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pine knob - the grateful dead

remembering 50 years of magical music memories at pine knob

one of the greatest outdoor amphitheaters ever, and still rocking.

i’m sure you can pick me out here,

on a typical night in the middle of the hill on the lawn

early 70s, where i saw my first live concert, Focus, performing their one hit, “Hocus-Pocus.” 

Pine Knob. A holy musical pilgrimage for metro Detroiters for 50 years. 

The award-winning theater was christened with a matinee concert by teenage heartthrob David Cassidy on June 25, 1972 (a few days later, old-school crooner Andy Williams and Quincy Jones hosted a five-night run at Pine Knob to mark the occasion). It was the largest venue of its type in the country at the time, currently able to accommodate 15,000 patrons.

A couple of weeks later, the first rock concert at Pine Knob forced the police to shut the place down — a sign that Clarkston’s new venue had a little something for everyone. 

When the James Gang rolled into Pine Knob that inaugural summer, an estimated 25,000 “young people” tried to storm the venue. That’s according to a report in the Detroit Free Press, which noted that the rest of the “hard rock” concerts scheduled for that summer would be canceled after the ruckus. That included an upcoming show by Detroit’s own Bob Seger, who would go on to play more than 25 sold-out shows at the venue over the years.

Maybe you were at that show, or the more than 3,000 other concerts that have taken place there. Thousands have made memories at Pine Knob over the years, whether blurry-eyed ones from the top of the hill or once-in-a-lifetime front row experiences from within the comfort of the pavilion (which, admittedly, could’ve been blurry-eyed, too).

When Pine Knob changed its name to DTE Energy Music Theatre in 2001, it was those memories that kept the original name alive. Even the bands that played there and recorded live albums there called it Pine Knob. “It’s always been Pine Knob to me. I always call it that from the stage,” Peter Frampton told Billboard earlier this year. “I am really happy Pine Knob’s true identity has finally been returned.” (Frampton recorded his 1999 album Live in Detroit at Pine Knob.) For its 50th anniversary, new sponsors made the wise move to tap into that well of nostalgia by bringing back the original name and some of the retro aesthetic to the signage and logo.

“you create a community with music, not just at concerts but by talking about it with your friends.”

-david byrne

71 responses »

    • me too, and most of us from those early days never called it anything else, and finally they understood the meaning of the place’s name. keep looking at that pic, I’m a tiny dot in there, I’m sure of it!

      Liked by 1 person

  1. And that was a 70s hit I recall, Beth! DJs had such a fine time announcing Hocus Pocus with Focus. Pine Knob looks like a great place to have grown up with concerts! I played Where’s Beth for a while but the red hair was as hard to find as Waldo’s red sweater.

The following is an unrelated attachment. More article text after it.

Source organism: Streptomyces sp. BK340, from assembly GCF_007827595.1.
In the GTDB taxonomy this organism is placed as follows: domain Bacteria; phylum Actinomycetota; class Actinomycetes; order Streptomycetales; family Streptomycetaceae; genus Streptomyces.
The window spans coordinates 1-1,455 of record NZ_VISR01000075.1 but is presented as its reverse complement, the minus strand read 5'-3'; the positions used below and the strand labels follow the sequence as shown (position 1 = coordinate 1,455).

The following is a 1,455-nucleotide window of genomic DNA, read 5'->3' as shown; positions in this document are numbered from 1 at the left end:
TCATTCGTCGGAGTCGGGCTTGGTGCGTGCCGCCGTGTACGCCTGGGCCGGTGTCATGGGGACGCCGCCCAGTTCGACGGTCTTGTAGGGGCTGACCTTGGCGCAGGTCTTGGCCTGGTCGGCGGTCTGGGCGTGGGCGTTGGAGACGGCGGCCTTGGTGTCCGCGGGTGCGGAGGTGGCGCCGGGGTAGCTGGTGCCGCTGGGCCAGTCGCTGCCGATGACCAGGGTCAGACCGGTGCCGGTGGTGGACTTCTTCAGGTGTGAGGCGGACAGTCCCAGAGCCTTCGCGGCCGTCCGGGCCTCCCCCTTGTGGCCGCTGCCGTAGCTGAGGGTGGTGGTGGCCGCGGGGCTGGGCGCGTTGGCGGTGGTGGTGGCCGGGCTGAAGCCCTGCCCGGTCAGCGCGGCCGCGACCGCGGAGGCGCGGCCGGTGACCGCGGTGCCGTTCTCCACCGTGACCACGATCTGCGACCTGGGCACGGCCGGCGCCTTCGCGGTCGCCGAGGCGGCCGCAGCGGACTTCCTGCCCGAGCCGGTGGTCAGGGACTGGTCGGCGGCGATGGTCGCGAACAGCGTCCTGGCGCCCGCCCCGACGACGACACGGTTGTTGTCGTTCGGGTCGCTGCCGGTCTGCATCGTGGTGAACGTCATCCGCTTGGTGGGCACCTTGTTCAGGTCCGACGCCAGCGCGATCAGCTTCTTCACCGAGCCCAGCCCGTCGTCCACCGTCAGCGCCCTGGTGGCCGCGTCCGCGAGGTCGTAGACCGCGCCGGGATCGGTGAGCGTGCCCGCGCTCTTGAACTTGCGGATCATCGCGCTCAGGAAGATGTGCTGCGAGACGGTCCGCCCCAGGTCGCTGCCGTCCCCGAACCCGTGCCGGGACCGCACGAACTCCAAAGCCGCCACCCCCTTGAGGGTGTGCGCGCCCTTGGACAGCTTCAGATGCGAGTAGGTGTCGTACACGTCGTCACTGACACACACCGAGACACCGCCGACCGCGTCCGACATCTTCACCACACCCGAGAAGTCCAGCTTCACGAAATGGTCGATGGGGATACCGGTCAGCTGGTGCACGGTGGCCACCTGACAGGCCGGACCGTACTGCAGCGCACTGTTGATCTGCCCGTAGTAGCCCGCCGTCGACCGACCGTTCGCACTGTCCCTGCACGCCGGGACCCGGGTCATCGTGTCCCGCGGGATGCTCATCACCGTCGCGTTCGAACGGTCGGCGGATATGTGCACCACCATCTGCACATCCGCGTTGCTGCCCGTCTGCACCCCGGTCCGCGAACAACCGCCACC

Liked by 1 person

    • it was their one hit and made it to number nine on the billboards here. it clearly took a while for my musical taste to develop, but it was a fun first concert and I’ll never forget it.

      Like

  2. Music was the best thing in those years, so many great groups, so many great songs that are still alive and as fresh as they were 50 years ago! Imagine that! 50 years ago we did not listen to music made 50 years earlier, but now everybody listens to the “classic” rock of the 60’s and 70’s. And The James Gang! I remember buying their album… Great post Beth!

    Liked by 1 person

  3. I recall going to Pine Knob many times in the early 70s, but the place changed so much over the years unfortunately. I don’t believe I have ever been back since it became DTE Energy Theater. For a while, Freedom Hill was super cool, perhaps as good if not better than the early Pine Knob. Of course that is just my opinion, and I expect others would disagree. Thanks for the Pine Knob memory.

    Liked by 2 people

  4. I hate corporate naming of public places. A really class outfit would buy the rights and then call the place whatever the locals preferred. Can you imagine renaming our Red Rocks Amphitheatre? I’m glad Pine Knob got its identity back.

    Liked by 1 person

  5. This piece brought back a lot of memories. I’ve never been to this venue, but I went to several others like it. Of course, I was using my incredible astute teenage judgment at the time.😁

    Liked by 1 person

  6. I absolutely love going to shows, and the venues make the experience that much more enjoyable. I went with my oldest to a jazz show this past weekend, in the basement of a pool hall in downtown portland. Perfect.

    Liked by 2 people

  7. wow – that sounds like a great place to see a concert. I’m surprised that at 15,000 capacity, it was the largest of its type in the country.

    And how cool to got from opening with David Cassidy to next having Andy Williams and Quincy Jones…

    Liked by 1 person

  8. I just hate it when a corporation buys a place the community built, and uses it to make their brand look cool!
    pine knob is still pine knob, yay!
    Okay, I blew up the pic. Row 35, section C, seat/spot on the grass #48. Am I right?

    Liked by 1 person

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